When to harvest okra for the soft tender pods perfect for the dinner table. It only takes a few short days for an okra pod to get to harvestable size after blooming. Harvest often and look for small pods.
It takes approximately 70 days for an okra plant to produce pods ready for harvest. This will vary according to your variety so be sure and check the seed packaging. Some will be ready sooner some later. But 70 days is a general idea.
How Big Should Okra Be For Harvest
But that doesn’t mean just start picking on that date. You’ll want to look for the pods that are perfect for your table.
Okra pods form from the base of the blossoms. When that bloom falls, the okra grows quickly and it can be just a few days before it is ready to pick. Okra are good for harvest when they are about 2-4 or 5 inches long or about the length of your finger.
If you leave them longer they may get woody. The okra pod matures and the seeds inside mature as well. The pod hardens up to protect those seeds and prepare for maturing and drying. No one likes hard woody okra.
Okra Pods That Are Too Big
Sometimes when you are harvesting you may miss a pod or two and they will get overlong before you harvest again. If you are harvesting and end up with some too long okra that you missed last time you harvested (it happens!) be sure and cut it off the plant anyway.
The okra plant is trying to produce as many seeds as possible. If you keep it harvested it will keep on producing more. If you leave those pods on the plant it will focus its energy to developing that seed.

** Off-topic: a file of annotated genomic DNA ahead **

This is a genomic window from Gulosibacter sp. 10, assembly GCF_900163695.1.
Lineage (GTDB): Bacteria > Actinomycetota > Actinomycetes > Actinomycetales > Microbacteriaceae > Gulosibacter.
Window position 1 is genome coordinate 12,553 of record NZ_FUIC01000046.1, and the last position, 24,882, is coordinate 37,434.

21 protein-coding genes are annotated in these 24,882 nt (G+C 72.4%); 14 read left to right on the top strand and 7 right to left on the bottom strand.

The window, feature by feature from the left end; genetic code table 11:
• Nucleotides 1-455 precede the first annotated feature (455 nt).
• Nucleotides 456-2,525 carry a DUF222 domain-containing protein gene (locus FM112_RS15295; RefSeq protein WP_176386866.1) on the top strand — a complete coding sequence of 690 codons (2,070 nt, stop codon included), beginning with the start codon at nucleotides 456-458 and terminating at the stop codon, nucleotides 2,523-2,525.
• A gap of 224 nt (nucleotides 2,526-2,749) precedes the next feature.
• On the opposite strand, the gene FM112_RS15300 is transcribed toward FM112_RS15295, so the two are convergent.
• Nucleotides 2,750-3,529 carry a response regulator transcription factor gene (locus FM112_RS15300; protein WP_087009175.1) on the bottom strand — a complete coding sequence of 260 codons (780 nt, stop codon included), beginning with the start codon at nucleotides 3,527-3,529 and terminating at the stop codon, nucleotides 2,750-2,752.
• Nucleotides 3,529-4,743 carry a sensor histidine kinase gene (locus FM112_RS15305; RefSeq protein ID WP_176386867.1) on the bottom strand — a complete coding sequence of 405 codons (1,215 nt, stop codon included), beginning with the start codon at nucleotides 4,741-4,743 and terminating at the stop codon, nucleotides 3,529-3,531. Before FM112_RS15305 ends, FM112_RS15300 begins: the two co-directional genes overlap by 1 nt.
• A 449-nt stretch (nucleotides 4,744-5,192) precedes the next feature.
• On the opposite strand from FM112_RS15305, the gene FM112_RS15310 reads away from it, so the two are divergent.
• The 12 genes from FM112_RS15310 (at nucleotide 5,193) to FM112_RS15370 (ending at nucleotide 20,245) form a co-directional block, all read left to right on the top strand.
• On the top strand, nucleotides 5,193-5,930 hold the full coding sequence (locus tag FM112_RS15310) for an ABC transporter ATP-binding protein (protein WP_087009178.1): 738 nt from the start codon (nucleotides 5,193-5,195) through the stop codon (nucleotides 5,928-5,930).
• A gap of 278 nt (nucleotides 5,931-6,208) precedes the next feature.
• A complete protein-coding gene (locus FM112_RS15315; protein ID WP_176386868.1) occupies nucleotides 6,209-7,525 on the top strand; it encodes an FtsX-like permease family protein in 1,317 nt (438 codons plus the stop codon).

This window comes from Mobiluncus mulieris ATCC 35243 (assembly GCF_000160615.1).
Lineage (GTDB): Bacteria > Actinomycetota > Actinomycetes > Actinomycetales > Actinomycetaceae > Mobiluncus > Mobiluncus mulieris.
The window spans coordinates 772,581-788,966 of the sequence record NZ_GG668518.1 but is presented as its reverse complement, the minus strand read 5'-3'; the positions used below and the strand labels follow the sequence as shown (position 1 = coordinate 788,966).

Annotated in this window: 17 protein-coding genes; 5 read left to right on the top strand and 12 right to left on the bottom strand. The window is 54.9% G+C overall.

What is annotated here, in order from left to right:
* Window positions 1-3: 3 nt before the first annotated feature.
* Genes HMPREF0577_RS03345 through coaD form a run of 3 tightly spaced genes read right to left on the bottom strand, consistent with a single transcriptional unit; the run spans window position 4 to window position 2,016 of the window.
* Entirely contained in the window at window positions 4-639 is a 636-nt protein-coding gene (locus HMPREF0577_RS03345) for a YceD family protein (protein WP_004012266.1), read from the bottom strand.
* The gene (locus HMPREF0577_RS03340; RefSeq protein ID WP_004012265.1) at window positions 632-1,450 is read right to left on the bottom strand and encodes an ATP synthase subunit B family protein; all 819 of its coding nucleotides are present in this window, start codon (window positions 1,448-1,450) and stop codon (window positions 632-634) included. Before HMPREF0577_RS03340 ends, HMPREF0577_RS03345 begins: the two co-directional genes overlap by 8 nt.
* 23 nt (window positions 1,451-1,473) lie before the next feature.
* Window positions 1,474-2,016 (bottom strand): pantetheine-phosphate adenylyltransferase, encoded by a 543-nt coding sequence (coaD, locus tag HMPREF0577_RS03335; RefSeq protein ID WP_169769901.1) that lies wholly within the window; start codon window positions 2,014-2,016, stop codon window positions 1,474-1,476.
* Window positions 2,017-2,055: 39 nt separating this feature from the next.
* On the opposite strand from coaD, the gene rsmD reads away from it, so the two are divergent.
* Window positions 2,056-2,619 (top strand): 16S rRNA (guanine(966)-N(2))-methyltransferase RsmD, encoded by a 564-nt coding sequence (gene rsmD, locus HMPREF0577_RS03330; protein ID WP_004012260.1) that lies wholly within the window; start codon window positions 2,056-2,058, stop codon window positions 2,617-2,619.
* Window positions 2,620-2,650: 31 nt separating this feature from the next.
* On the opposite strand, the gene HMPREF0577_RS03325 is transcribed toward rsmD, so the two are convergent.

How to Harvest Okra
To take the pods off the plant you want to cut the stems. The stems of the okra pods are pretty tough.
Be sure to use a snips, knife or pruners to cut them off from the plant. You could potentially damage your okra plant if you try to pull them off. The bark will stick and you’ll pull a strip from the main stalk which will damage the plant.
I personally prefer using a snips or a pruning tool to do this. A knife certainly works but it can be awkward to cut through the stem and not slip and cut to the stalk of the main okra plant.
What to do with the okra pods.
Once harvested bring your okra in and either prep to cook or preserve. The okra can store on the counter for a day if you are eating them soon. Or you can wash them, put them in the fridge. What I usually do is freeze them right way if we are not having them for dinner that night.
To find more about growing okra from seeds to harvesting check out… Growing Okra in my new southern garden: Okra grows well in hot humid climates, and can produce abundantly. Easy with an abundant harvest.
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